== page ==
The Joya Centre was founded by Paulina Aarts, a Dutch psychotherapist, educator and radio documentary maker.
Her media background added an important extra dimension when addressing professionals as well as the general public during a nationwide child abuse awareness programme, which she coordinated and presented for several years. Working thus within as well as outside of the framework of institutionalized health care, she developed an interest in subtle, non-medical ways of healing the past. The work of Alfred Tomatis is applicable to this category.
Initially, Paulina undertook an introductory training in the Tomatis method in the Paris centre, as part of a journalistic research project. She then chose to have some first-hand experience, and noticed the profound effect the method had on herself as well as on her two children.
|The Sri Yantra depicted in the Joya logo is considered a powerful and auspicious geometrical symbol, representing what is said to be the primordial sound Aum. Like all yantras the Sri Yantra is an abstract representation of the creative forces in the cosmos, the ‘dance’ between the dynamic and static energies. It is meant to offer us a glimpse into the hidden order that lies beneath our own private perception of reality. At Joya we use the Sri Yantra as a logo because we work with similar principles, based upon the belief that there is an inherent balance in life, whether or not we can perceive or appreciate this directly.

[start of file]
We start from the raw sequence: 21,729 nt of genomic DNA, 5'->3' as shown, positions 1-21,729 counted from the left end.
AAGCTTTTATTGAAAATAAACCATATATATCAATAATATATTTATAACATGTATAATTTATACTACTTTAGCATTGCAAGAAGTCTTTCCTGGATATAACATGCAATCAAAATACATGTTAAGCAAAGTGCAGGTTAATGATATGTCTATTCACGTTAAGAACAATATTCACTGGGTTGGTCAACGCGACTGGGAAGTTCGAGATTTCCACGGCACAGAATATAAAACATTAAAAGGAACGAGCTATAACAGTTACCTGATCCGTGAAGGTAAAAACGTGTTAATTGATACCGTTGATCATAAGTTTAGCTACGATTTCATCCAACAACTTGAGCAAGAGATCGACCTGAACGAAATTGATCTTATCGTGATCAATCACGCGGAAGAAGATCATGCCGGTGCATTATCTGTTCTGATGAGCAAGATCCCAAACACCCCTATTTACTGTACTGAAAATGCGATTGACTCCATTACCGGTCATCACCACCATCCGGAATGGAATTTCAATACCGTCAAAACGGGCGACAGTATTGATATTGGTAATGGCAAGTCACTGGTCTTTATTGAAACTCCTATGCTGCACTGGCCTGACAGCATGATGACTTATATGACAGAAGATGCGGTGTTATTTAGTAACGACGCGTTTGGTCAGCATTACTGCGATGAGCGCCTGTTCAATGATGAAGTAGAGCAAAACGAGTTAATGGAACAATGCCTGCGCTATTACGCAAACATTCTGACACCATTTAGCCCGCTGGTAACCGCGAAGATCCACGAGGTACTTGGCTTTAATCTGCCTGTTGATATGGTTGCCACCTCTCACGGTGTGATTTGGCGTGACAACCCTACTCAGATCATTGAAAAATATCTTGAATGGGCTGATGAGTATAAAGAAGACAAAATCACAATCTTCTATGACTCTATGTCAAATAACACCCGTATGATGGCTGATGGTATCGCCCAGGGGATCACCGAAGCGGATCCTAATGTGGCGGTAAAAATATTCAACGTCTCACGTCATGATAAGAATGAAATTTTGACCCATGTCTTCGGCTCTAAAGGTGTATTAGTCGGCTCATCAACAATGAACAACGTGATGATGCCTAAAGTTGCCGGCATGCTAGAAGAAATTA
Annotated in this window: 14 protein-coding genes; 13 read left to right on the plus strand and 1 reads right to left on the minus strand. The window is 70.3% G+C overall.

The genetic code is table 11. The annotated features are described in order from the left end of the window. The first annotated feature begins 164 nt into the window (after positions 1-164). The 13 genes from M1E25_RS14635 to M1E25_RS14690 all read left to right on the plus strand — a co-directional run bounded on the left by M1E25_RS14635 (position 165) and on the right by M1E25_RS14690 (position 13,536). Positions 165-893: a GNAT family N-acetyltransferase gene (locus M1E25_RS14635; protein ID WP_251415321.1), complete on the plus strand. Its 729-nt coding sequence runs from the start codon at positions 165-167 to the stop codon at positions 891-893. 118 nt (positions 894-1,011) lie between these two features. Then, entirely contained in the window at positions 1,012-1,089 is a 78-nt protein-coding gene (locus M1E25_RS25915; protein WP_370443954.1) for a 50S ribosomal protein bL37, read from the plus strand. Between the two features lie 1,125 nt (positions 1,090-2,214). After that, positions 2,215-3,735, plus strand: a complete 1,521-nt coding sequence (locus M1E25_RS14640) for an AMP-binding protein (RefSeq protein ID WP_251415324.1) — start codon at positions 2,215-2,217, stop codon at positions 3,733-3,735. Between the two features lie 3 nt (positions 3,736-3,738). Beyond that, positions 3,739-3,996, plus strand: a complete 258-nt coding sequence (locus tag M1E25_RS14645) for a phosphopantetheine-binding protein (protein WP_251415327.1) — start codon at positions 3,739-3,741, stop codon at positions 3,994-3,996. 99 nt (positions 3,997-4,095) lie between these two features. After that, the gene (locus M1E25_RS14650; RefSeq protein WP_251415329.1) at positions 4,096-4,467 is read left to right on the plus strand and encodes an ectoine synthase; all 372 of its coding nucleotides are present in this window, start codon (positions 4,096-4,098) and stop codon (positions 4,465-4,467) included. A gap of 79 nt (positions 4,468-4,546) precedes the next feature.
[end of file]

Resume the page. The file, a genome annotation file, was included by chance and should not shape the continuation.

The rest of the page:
‘Three Musketeers’ landing on NZ shores. Paulina and her sons, shortly after arrival.
‘The myths we live’ and various series on health, education brought acclaim. Yet, also a form of restlessness and a growing need to ‘walk the talk’. Not long after, time was ripe for a major change in direction and lifestyle. Before moving to New Zealand, Paulina finalised her training in the Tomatis centres in London and Sydney and subsequently applied for residency. The Joya Centre was set up in Nelson, allowing her to work from home in one of the most attractive and inspirational places in New Zealand.